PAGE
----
I personally don't think there is, because of the way a quadrature decoder works, and this applies to any Gray Code input; a signal will only change when the other is static. At worse one will see rapidly altering high or lows which may alter the count back and forth when they occur but will quickly settle to what they should be, rather exaggerated -
Code:
     _   _   _________________   _
____| |_| |_|                 |_| |________________
                   _   ____________________   _
__________________| |_|                    |_| |___

0   1 0 1 0 1     2 1 2       3 2 3        4 3 4

---.       .-----.   .-------.   .--------.   .----
 0 |-------|  1  |---|   2   |---|    3   |---| 4
---'       `-----'   `-------'   `--------'   `----
The argument for filtering is, that without, the micro has to keep up and the determined value will be varying rapidly at times.

The first may be valid, and when using interrupts it means control will be taken more frequently away from any other executing code, but missed bounces aren't actually a problem as things end up where they should be even if some bounce is missed.

Varying values when bounce is detected may be problematic in some cases but not all, and it should be possible to filter that out in software where it is.

I would recommend trying it without external hardware, only pursuing adding that if problems do appear. As there's probably a pull-up resistor involved somewhere, adding a capacitor to create an RC would be a good first port of call.

When it's not a pure quadrature system, where it's quadrature-like with pulses occurring close together as a single 'count' tick, and there's a lot of bounce; it could be appropriate to add external hardware, but again I'd try it without and see if there are problems -
Code:
       ____                       ____
____|||    |||_________________|||    |||__________
         ____                       ____
______|||    |||_________________|||    |||________
 
#7
Ok thanks! I have made a small code that flip flop the setint command for high and low. I will post it here after doing some tests but it works as a one shot that resets when interrupt pulse turns low with no interrupt looping.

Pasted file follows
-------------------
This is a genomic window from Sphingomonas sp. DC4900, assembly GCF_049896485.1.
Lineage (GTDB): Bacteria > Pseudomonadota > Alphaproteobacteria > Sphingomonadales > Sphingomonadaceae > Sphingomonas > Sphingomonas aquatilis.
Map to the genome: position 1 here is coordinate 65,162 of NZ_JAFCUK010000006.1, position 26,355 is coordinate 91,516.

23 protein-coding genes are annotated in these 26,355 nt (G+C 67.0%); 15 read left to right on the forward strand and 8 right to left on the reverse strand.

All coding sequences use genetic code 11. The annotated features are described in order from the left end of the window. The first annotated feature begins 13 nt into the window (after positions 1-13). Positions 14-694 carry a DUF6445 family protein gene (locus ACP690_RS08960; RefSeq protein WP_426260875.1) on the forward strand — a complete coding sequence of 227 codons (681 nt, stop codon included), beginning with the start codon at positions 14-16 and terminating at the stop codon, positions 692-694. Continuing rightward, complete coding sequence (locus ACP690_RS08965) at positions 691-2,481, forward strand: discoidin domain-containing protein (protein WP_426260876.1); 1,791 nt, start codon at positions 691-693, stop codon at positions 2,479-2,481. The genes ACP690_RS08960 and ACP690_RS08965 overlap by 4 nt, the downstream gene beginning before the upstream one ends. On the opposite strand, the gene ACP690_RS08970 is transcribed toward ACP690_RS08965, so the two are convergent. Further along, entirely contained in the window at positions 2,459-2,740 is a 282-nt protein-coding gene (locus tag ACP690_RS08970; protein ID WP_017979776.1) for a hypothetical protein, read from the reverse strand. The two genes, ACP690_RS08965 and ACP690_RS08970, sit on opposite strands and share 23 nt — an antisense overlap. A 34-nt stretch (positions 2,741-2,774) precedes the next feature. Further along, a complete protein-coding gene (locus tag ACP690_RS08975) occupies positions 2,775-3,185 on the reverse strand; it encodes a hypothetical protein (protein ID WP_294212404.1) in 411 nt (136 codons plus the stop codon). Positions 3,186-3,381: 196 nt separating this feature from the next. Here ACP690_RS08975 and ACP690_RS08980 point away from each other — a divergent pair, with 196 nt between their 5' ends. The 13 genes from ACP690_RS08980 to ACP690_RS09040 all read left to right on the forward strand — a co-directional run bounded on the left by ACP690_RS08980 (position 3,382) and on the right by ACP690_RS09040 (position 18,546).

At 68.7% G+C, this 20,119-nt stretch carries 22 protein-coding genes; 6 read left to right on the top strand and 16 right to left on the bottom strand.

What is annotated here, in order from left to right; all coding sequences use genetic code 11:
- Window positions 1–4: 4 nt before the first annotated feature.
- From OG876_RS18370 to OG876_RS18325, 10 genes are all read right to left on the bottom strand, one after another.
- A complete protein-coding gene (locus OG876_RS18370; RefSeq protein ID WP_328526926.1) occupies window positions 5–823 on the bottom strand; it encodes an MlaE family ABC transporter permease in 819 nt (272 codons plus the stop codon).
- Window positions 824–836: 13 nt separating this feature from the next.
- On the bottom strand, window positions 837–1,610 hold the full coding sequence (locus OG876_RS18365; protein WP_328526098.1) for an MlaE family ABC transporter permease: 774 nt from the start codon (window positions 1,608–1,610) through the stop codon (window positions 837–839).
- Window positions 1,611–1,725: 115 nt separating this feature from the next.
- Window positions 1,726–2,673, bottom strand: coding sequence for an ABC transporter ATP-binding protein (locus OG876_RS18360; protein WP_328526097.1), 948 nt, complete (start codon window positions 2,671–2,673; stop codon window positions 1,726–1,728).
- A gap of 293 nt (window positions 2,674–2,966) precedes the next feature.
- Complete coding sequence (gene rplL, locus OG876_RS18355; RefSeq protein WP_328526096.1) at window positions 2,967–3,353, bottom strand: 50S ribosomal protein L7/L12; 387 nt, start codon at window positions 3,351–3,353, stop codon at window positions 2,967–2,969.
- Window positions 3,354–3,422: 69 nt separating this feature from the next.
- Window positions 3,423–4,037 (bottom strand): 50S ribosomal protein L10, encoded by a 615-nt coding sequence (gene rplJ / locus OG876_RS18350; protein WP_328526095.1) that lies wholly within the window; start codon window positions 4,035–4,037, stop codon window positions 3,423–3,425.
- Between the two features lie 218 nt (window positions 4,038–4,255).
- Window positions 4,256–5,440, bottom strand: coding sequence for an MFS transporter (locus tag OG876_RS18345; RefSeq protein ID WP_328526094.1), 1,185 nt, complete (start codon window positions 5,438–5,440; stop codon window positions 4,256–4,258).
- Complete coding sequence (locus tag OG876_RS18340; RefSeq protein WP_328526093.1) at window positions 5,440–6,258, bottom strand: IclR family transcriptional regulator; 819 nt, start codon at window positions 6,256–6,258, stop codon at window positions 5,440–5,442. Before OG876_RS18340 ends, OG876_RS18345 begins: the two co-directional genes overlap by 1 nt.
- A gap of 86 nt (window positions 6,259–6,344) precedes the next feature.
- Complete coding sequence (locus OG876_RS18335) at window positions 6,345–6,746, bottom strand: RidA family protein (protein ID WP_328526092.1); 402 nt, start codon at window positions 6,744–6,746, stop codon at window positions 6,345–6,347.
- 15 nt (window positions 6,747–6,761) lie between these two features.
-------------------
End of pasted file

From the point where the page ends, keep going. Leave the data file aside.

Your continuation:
Now since i want to do a digital pot using the rotary encoder on a picaxe 08m2 that would send the rotary's changing value to an external serial 10 bit DAC, i must avoid all serial types like i2c and SPI because these are based on Picaxe's internal timers which could be corrupt by the interrupt?

So i must use a parallel DAC and communicate to it with an external shift register (SIPO) like a 74hc595 ? In other words make my own serial channel that is interrupt proof right? Anyone knows a serial DAC 8,10 bits that would be interrupt friendly?

Thanks for info, i appreciate
 

hippy

Technical Support
Staff member
#8
I2C and SPI use their own timers so you can use those at the same time as other PICAXE internal timers, and your interrupt would not seem to be using any timers anyway.
 
#9
I2C and SPI use their own timers so you can use those at the same time as other PICAXE internal timers, and your interrupt would not seem to be using any timers anyway.
SPI: Protezoid is using an 08M2 and is discussing the use of 74HC595 (Ie SPI) and the manual indicates that "All (non X1 and X2) parts must use the sample (SPIOUT) program included (overleaf" to duplicate this behaviour". So, Protezoid, you have no option but to use bit-banging to drive the 74HC595. I have used Microchip's MCP42010/MCP42050/MCP42100 SPI pots with PICAXEs in the past.

I2C: As hippy says, above
 

Flenser

Senior Member
#10
i must avoid all serial types like i2c and SPI because these are based on Picaxe's internal timers
You do not have to avoid all serial types.The hardware serial commands HSEROUT & HSERIN do not use Picaxe' s internal timers so they are another option you can consider.